A change of tune is coming for one of the most ubiquitous sights in Vienna’s tourist hotspots: the groups of men clad in Mozart-inspired get-up selling tickets for classical music concerts.
After complaints in the areas where the “Mozarts” congregate, Vienna’s city authorities say that in future they will have to apply for permits for their activities, which have become more visible in recent years.
Earlier this year the dean of Vienna’s famed St Stephen’s Cathedral, Toni Faber, complained that more than 40 such ticket sellers were often in action near the entrance to the building and posed a “nuisance” for visitors.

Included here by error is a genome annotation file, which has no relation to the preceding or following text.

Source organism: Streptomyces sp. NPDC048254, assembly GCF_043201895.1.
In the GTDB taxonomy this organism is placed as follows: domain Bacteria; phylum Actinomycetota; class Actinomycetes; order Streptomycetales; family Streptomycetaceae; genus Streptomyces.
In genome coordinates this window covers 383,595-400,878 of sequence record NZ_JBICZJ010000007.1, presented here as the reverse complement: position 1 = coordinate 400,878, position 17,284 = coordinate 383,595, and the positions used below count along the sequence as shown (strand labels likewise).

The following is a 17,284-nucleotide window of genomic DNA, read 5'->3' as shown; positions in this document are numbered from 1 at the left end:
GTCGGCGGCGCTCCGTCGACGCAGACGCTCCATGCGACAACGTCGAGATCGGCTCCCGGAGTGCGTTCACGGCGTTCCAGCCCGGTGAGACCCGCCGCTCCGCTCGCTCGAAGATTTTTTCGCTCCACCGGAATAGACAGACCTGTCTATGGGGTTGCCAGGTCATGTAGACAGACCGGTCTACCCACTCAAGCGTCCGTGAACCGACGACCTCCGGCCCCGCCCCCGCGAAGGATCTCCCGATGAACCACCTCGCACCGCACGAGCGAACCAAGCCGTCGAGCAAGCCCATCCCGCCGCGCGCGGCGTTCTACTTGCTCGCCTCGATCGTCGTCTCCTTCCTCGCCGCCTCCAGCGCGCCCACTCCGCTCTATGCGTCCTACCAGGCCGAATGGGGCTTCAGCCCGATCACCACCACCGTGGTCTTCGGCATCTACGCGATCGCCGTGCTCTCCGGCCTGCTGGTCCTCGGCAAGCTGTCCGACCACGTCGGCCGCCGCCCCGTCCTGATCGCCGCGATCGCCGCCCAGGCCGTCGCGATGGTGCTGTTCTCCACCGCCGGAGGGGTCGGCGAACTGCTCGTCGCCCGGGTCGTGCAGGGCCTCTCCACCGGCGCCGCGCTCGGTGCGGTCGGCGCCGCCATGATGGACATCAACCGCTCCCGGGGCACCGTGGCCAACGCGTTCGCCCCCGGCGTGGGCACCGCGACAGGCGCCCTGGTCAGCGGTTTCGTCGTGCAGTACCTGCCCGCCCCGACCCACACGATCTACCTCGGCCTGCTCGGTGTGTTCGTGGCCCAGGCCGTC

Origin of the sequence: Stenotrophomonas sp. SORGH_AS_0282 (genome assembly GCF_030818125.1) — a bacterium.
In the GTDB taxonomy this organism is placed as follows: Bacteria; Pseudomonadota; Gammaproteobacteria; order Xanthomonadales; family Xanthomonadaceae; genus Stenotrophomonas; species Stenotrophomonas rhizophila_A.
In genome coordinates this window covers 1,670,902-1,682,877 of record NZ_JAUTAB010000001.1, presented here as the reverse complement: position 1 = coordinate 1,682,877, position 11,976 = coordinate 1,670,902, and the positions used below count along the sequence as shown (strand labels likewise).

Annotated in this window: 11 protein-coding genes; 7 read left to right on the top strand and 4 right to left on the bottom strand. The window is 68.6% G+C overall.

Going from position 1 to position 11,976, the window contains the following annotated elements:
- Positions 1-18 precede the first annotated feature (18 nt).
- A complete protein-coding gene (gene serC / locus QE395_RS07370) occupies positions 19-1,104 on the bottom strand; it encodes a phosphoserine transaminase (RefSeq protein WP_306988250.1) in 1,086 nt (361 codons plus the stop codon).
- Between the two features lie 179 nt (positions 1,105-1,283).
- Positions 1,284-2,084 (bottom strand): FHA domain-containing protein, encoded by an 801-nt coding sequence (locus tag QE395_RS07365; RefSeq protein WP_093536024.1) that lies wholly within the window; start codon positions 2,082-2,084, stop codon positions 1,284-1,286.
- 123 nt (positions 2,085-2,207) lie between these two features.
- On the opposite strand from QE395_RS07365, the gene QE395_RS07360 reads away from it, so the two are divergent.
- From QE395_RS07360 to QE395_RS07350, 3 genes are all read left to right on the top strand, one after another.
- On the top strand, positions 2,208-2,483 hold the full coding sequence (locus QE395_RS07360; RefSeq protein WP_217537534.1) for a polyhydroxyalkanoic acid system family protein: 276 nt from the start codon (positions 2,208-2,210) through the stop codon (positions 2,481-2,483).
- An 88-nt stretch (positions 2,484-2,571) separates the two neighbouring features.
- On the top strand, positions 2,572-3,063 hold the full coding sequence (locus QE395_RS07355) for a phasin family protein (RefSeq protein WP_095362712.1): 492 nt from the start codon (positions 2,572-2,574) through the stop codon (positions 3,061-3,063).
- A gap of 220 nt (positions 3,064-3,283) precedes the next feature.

The vendors — adorned in various combinations of white Baroque wigs, velvet jackets and buckled shoes — are also a common sight in front of the city’s Opera house and former imperial palace.
Now they will have to apply for permits from the authorities, which will only be granted in specific areas.
The city council department responsible says that the areas will be defined in consultation with the businesses and districts concerned.
Most of the vendors work for concert organisers who aren’t as well known as the illustrious venues that have made Vienna’s reputation in the world of classical music.
Complaints from some tourists about the quality of such concerts are also thought to have played a role in the decision to regulate the vendors more tightly.